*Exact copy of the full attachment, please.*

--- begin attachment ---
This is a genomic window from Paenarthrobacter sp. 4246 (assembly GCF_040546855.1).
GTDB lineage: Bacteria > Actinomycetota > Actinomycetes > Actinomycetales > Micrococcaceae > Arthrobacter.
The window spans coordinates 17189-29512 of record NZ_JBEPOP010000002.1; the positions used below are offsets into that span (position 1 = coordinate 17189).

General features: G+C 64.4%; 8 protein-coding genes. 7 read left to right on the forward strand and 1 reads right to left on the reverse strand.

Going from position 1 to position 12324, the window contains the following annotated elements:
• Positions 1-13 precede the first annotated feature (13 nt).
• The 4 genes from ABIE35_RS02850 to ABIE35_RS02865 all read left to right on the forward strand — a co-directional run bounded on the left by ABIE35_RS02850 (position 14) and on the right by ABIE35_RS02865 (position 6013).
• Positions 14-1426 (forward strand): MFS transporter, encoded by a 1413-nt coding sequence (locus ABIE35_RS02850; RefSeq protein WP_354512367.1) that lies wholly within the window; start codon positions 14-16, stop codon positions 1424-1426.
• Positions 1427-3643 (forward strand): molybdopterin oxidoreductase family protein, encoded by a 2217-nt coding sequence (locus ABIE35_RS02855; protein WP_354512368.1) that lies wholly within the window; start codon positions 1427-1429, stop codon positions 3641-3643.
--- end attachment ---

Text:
This is a genomic window from Paenarthrobacter sp. 4246 (assembly GCF_040546855.1).
GTDB lineage: Bacteria > Actinomycetota > Actinomycetes > Actinomycetales > Micrococcaceae > Arthrobacter.
The window spans coordinates 17189-29512 of record NZ_JBEPOP010000002.1; the positions used below are offsets into that span (position 1 = coordinate 17189).

General features: G+C 64.4%; 8 protein-coding genes. 7 read left to right on the forward strand and 1 reads right to left on the reverse strand.

Going from position 1 to position 12324, the window contains the following annotated elements:
• Positions 1-13 precede the first annotated feature (13 nt).
• The 4 genes from ABIE35_RS02850 to ABIE35_RS02865 all read left to right on the forward strand — a co-directional run bounded on the left by ABIE35_RS02850 (position 14) and on the right by ABIE35_RS02865 (position 6013).
• Positions 14-1426 (forward strand): MFS transporter, encoded by a 1413-nt coding sequence (locus ABIE35_RS02850; RefSeq protein WP_354512367.1) that lies wholly within the window; start codon positions 14-16, stop codon positions 1424-1426.
• Positions 1427-3643 (forward strand): molybdopterin oxidoreductase family protein, encoded by a 2217-nt coding sequence (locus ABIE35_RS02855; protein WP_354512368.1) that lies wholly within the window; start codon positions 1427-1429, stop codon positions 3641-3643.